hilton brand experience let down over starbucks incident July 21, 2007Posted by nicholas gill in brand, mobile, thoughts.
Earlier this week, I met a chap who had flown over from the US. He was in town for two days so my two colleagues & I were chuffed that we could be fitted into a hectic schedule. We met him in his hotel, the Hilton in Paddington, London. Location wise, it’s pretty good for his flight to Boston the next day as he’s right next to the Heathrow Express train. That’s where the benefits ended for me and an example of how a bad brand experience will turn you against a brand.
The hotel itself had quite poor signage meaning that we toiled for a bit to find the Executive Lounge where our host had asked us to meet him. The conversation went something like this:
Us: “Hi, we’re here to see Mr X [sorry, bit of non disclosure stuff required for the time being], he asked us to meet him here.”
Them: “Are you staying at the hotel?”
Us: “No, Mr X is, we’re meeting him here.”
Them: “If you want to use the Executive Lounge, you’ll need to pay. Mr X won’t as he’s a guest. Let me see if I can find him.”
Us: “OK, we’ll go and sit in the bar and wait for him.”
So far, we’d already been informed that our casual meeting would cost him/us to sit in the Exec lounge which looked empty and had nothing the bar didn’t – except perhaps for attentive waiting staff (see below). This seems wrong to me. Mr X had already probably spent at least £150 on the room. He would most likely have dinner at the hotel too, which as we all know if over-priced and under-prepared. He has a HHilton loyalty thing (as an aside, the HH thing is weird) and travels a gazillion times a year so is a super customer. And he would have been asked to pay extra to have a 1hr meeting with 3 guests so paying 3 times. Value exchange?
Anyway, we retreated to the bar. And Mr X pitched up. He looked hot and tired. He’d flown in early doors, had a meeting in Newbury and hot-footed it back to London to meet us, then have dinner after us with some colleagues/associates. A little frazzled with jet lag, he had with him a latte to go from Starbucks. Fair enough. The waiter came over:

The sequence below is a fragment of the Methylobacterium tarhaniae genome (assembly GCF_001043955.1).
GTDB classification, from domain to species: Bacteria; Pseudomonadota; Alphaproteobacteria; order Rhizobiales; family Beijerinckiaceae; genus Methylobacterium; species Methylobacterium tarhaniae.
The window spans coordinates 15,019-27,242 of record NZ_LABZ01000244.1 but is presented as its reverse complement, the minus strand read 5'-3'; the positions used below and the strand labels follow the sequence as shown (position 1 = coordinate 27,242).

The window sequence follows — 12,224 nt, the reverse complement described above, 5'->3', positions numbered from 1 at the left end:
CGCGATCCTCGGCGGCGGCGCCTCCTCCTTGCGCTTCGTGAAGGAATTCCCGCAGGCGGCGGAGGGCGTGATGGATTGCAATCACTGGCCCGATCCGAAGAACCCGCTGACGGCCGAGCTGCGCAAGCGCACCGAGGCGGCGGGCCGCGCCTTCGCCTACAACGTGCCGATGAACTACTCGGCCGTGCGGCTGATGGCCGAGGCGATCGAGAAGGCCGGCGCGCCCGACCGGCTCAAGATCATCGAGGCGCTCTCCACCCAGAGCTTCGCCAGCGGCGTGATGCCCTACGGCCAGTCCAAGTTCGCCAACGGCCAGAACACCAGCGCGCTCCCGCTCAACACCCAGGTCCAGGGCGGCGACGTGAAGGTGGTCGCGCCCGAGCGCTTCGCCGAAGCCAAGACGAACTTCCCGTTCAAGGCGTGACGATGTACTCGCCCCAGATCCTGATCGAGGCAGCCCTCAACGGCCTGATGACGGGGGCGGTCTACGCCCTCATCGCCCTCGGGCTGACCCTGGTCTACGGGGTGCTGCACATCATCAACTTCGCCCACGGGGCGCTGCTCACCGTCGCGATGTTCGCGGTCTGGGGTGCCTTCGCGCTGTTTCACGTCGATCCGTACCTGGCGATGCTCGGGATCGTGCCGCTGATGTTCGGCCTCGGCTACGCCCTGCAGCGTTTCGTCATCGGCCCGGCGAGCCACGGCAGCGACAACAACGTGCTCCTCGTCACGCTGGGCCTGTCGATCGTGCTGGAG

Him: “Would you like some drinks?”
Us: [after the English pleasantries] “2 pints of lager and a gin and tonic please.”
Him: “Sorry, Sir [to Mr X], you will need to put your coffee into one of our mugs?”
Mr X: “Huh?”
Him: “We can’t allow you to drink that here, you will need to use a mug we provide.”
I could imagine if he was less tired, Mr X would have growled, lept up and attacked the waiter. But, considering he was fucked after his travel, he just shrugged. The mug came, it was tiny. He ended up filling it two or three times during the conversation as far as I recall.
And then our drinks took about 15 mins to come. And the bar wasn’t exactly teeming.
Is this the way to treat your customers? Charge them extra to sit in a slightly more quiet room (by the guest), make them decant their drink into a mug just because of some corporate nonsense and then make your guests wait longer than is acceptable for drinks to arrive?
I left with a bitter taste of Hilton hotels and the total lack of feeling that it is an upmarket, sophisticated, business-oriented hotel group. What do you think?
Separately, the conversation was illuminating and exciting. I can’t tell you much but suffice to say it fired my imagination about some stuff you can do with the thing you always carry about with you to make calls and send texts. I hope to reveal more soon. I also felt sorry for the punishing schedule Mr X has. I hope he finds some nice, boutique hotels.
Image from Google images